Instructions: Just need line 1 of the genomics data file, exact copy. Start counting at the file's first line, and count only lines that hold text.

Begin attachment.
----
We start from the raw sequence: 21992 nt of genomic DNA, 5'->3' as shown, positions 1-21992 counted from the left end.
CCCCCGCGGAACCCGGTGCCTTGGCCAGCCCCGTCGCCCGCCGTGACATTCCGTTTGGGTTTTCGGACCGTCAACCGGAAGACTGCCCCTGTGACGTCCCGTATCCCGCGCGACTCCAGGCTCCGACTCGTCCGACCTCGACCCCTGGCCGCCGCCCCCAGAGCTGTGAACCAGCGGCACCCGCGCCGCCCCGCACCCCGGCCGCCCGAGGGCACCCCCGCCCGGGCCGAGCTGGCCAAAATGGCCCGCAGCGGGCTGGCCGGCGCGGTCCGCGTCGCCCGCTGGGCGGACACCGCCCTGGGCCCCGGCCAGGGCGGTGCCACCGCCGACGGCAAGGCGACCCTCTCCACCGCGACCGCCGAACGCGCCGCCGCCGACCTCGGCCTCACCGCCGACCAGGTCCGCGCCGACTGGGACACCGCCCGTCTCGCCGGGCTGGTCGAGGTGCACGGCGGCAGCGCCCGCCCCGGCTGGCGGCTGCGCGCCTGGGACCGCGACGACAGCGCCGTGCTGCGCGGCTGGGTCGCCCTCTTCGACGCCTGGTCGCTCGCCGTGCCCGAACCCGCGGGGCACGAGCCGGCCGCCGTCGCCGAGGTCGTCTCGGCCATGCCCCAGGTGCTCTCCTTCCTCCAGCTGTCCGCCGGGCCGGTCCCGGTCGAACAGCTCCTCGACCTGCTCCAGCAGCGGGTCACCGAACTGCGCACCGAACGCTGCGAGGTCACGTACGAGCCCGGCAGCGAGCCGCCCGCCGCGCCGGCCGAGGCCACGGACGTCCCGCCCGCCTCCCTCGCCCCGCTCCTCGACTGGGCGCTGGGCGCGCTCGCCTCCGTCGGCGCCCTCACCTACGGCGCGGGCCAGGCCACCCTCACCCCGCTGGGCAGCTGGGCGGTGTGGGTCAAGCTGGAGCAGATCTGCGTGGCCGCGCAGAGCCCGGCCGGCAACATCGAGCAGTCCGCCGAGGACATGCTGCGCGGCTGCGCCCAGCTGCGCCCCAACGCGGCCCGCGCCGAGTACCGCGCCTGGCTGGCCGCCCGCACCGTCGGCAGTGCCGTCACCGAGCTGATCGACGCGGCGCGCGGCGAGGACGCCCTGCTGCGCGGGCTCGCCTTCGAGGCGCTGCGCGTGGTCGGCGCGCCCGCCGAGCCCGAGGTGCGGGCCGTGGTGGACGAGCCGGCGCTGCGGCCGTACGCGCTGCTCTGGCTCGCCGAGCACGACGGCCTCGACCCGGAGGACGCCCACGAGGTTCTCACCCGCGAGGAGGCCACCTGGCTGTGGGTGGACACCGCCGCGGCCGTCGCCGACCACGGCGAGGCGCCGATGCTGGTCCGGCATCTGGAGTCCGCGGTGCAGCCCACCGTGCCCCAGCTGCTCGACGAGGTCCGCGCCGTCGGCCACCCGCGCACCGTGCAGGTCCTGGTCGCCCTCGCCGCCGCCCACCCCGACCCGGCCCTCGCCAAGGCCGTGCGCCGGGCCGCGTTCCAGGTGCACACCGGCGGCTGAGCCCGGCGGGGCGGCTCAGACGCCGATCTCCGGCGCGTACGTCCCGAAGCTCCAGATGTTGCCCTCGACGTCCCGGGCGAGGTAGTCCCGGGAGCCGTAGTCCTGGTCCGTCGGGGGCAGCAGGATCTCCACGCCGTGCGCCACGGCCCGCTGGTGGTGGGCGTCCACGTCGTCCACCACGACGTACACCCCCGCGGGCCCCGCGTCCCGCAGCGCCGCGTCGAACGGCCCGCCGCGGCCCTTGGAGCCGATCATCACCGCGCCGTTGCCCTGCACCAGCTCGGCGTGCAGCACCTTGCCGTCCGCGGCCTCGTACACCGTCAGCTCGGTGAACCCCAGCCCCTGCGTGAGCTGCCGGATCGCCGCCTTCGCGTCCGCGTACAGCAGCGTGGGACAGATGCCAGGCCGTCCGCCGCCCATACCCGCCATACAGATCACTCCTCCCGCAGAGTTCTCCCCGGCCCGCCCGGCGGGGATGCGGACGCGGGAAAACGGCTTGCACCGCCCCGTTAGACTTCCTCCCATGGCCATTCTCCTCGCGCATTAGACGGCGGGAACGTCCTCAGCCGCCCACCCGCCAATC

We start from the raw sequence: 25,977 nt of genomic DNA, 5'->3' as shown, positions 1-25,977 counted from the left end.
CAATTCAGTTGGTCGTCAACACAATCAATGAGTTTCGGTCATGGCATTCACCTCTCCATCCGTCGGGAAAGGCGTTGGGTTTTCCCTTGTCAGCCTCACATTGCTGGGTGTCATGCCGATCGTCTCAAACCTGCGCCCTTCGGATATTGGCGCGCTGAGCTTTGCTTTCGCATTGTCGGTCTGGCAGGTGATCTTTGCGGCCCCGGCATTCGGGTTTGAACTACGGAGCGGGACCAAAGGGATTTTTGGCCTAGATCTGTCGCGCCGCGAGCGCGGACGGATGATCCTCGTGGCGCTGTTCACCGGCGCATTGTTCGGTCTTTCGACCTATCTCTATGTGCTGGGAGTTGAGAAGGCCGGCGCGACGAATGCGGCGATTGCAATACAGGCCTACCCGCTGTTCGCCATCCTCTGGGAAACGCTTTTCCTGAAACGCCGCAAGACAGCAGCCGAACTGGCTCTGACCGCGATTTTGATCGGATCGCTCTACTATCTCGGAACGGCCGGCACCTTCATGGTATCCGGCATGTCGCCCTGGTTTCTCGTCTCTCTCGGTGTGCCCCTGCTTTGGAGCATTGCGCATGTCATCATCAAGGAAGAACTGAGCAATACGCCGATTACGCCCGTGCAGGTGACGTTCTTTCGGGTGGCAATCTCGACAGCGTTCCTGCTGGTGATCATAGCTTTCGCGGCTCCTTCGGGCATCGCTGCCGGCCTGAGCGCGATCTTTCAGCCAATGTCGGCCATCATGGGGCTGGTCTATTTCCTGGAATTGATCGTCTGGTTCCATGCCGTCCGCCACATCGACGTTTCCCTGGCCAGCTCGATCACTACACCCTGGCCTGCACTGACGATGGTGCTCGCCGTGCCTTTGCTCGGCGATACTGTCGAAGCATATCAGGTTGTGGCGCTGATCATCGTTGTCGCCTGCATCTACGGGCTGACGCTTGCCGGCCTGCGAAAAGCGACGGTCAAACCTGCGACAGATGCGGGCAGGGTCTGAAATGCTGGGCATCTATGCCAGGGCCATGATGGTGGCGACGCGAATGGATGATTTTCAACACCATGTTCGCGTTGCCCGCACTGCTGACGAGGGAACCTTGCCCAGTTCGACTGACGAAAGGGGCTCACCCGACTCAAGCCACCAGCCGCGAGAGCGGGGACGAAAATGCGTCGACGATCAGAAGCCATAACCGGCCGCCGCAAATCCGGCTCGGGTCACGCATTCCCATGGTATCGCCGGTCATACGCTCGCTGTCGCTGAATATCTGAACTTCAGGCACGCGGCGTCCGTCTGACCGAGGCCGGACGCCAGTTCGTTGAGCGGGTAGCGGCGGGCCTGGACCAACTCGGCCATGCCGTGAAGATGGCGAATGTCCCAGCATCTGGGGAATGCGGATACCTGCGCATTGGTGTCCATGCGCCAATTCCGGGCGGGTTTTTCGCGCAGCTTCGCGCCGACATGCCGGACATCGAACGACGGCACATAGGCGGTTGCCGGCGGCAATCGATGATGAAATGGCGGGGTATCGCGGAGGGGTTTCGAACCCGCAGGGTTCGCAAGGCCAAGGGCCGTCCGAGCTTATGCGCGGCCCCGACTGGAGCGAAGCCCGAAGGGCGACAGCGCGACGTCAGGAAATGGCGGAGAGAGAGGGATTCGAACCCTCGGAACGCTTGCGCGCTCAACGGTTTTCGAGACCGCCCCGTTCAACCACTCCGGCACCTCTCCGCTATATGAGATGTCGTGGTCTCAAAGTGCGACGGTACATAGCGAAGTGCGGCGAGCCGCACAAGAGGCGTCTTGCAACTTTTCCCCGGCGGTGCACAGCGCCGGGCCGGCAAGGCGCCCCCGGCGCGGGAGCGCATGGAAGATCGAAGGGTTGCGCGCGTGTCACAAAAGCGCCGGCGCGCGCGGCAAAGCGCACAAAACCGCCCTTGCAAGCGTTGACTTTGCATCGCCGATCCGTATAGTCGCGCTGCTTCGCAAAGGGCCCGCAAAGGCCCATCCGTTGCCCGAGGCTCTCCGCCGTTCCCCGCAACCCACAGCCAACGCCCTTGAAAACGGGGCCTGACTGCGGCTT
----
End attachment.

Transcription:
We start from the raw sequence: 21992 nt of genomic DNA, 5'->3' as shown, positions 1-21992 counted from the left end.